Tuesday, November 3, 2009

Wheelbarrows and Schedules

On the Myers-Briggs Personality test, there are a couple questions that I particularly like. For example, "You prefer to read a book than go to a party." Actually, I would prefer to read a book at a party. "You know how to put your time to good use." Yeah, I know damn well, I just don't do it. "You are consistent in your habits." Actually, yes, I'm very consistent--in my inconsistency.

It's that habits one. I can't figure myself out about it, actually. I like to be busy (active, rather), but I can't stand to have the same schedule every single day. I like variety, but I like consistency. I like consistent variety. No, varied consistency.

Anyway, I do find myself in a rut sometimes. I'm like a wheelbarrow that finds the straightest distance between two points and goes with it for a while, then discovers that, whether it wants to deviate from the path or not, there's a six-inch-deep furrow that entraps the silly wheelbarrow in monotony.

Not that my life is monotonous. (The people keep it interesting.) But there are two things that have become my six-inch-deep rut this semester. First, lots and lots of people have commented that the Union is my new home. It's not really a problem, I guess. I just like being in the Union. It has people, and windows, and WiFi, and coffee. Everything I need, in that order. And yet, I don't like being "that girl" who's always at the Union. Granted, it's not so bad when you're not an anonymous creeper; I know about half of the people who come in and out of the Union every day and usually have conversations with most of them. But it's like, "Oh. Elena's here. AGAIN." I don't like to be bothersome.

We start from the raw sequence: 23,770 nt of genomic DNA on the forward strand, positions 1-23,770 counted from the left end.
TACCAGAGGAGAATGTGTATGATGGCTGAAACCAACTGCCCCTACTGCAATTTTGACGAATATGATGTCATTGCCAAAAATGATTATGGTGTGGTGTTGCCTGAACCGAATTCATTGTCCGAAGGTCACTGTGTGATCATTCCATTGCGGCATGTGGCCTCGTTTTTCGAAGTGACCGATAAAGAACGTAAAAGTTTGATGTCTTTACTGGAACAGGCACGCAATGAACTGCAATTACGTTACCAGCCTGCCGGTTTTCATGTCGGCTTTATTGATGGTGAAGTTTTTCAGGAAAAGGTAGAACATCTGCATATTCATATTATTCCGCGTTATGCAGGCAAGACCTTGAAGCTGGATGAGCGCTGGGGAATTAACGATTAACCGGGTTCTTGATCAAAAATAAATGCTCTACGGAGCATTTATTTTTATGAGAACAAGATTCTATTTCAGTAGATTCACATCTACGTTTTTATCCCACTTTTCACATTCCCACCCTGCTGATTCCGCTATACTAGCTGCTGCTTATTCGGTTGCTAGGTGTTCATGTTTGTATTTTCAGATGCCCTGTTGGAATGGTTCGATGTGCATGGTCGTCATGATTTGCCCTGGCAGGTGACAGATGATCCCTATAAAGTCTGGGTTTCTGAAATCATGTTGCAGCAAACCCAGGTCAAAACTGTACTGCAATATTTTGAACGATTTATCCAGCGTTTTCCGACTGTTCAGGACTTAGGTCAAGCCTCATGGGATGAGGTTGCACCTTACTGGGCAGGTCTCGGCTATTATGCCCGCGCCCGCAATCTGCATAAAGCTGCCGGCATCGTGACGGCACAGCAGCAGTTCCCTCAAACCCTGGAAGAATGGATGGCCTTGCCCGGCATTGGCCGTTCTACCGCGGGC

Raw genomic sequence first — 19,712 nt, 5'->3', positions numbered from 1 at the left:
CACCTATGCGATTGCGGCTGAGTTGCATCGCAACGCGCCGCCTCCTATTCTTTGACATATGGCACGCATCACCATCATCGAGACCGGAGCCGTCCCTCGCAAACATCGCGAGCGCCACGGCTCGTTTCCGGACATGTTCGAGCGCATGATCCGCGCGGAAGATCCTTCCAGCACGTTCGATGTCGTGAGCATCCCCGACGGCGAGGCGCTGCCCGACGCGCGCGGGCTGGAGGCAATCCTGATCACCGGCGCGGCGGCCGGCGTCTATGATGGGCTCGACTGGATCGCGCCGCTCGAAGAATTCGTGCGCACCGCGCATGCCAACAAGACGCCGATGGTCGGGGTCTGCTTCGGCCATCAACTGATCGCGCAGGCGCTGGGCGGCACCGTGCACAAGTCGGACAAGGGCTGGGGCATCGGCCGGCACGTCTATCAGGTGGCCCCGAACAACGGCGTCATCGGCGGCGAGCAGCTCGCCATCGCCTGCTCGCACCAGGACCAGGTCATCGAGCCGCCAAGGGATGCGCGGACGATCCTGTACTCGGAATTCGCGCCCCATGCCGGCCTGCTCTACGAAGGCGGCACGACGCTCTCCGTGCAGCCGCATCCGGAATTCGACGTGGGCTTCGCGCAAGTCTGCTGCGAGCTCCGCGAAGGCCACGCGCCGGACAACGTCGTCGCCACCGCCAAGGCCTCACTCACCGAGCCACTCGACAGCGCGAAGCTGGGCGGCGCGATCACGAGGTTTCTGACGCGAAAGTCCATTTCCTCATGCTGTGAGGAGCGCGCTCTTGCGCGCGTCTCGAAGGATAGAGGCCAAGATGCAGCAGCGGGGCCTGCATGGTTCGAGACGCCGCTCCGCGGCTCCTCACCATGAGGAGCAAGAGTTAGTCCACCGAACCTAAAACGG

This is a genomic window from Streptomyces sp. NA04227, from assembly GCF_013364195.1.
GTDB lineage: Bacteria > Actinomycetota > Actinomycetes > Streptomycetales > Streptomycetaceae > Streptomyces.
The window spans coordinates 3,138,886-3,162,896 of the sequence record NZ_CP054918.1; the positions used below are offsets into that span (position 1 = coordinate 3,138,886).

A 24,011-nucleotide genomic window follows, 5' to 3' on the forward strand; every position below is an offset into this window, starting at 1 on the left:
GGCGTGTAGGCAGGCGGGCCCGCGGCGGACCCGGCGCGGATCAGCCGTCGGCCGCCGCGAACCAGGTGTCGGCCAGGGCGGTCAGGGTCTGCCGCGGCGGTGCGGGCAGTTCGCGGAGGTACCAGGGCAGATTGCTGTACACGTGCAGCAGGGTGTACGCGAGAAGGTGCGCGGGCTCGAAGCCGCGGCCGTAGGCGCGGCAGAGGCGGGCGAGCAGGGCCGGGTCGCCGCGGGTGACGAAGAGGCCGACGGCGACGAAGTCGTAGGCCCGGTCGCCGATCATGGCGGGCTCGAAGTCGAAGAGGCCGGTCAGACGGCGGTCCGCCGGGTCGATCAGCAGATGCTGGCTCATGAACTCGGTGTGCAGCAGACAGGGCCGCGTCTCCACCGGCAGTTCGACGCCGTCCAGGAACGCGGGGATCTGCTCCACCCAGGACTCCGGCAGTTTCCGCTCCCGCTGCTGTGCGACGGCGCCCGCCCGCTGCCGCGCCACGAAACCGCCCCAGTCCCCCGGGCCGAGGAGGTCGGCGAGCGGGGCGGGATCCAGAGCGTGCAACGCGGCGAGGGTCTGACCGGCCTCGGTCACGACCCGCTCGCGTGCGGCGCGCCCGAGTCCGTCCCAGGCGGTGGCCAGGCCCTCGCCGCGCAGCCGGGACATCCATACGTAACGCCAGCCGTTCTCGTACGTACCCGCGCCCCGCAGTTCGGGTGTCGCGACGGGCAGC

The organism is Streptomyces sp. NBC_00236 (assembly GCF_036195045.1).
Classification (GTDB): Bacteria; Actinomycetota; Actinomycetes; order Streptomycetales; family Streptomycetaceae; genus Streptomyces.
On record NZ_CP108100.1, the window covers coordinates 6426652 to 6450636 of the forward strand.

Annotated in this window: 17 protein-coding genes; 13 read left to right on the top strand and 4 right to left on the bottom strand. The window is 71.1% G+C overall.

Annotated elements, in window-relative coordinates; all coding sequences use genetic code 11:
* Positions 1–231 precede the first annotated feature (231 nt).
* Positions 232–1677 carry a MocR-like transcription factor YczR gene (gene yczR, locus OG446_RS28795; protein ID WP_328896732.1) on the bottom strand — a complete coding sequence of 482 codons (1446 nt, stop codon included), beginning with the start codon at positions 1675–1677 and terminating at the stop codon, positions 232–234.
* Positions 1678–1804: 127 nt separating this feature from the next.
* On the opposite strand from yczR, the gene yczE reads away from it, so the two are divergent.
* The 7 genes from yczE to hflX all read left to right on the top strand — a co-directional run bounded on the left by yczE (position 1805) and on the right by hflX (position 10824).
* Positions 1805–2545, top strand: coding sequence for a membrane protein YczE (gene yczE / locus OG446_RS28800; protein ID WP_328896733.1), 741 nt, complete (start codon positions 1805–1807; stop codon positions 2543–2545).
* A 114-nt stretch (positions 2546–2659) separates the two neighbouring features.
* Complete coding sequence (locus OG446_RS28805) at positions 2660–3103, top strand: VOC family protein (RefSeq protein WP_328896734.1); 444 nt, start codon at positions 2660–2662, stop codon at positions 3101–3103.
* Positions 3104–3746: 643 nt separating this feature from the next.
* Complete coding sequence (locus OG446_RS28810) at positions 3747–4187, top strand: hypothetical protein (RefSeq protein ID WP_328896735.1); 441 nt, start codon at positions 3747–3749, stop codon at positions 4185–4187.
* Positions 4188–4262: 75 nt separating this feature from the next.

Other potential problem: this is kindof a good problem to have, actually, but I am very consistent in going to the prayer chapel every morning. I wake up at 6:30 every single morning and I go to the prayer chapel before breakfast. But when do your habits become mere habits? Not that I don't enjoy going. I love it. It's the highlight of my day. I just don't want it to be something that I do just because that's what I do. I want it to maintain that beautiful and special uniqueness, despite the comfortable consistency it has developed. I want it to be like a marriage that doesn't grow stale by "forever," but holds that spark and freshness, like the first night of the honeymoon, except better.

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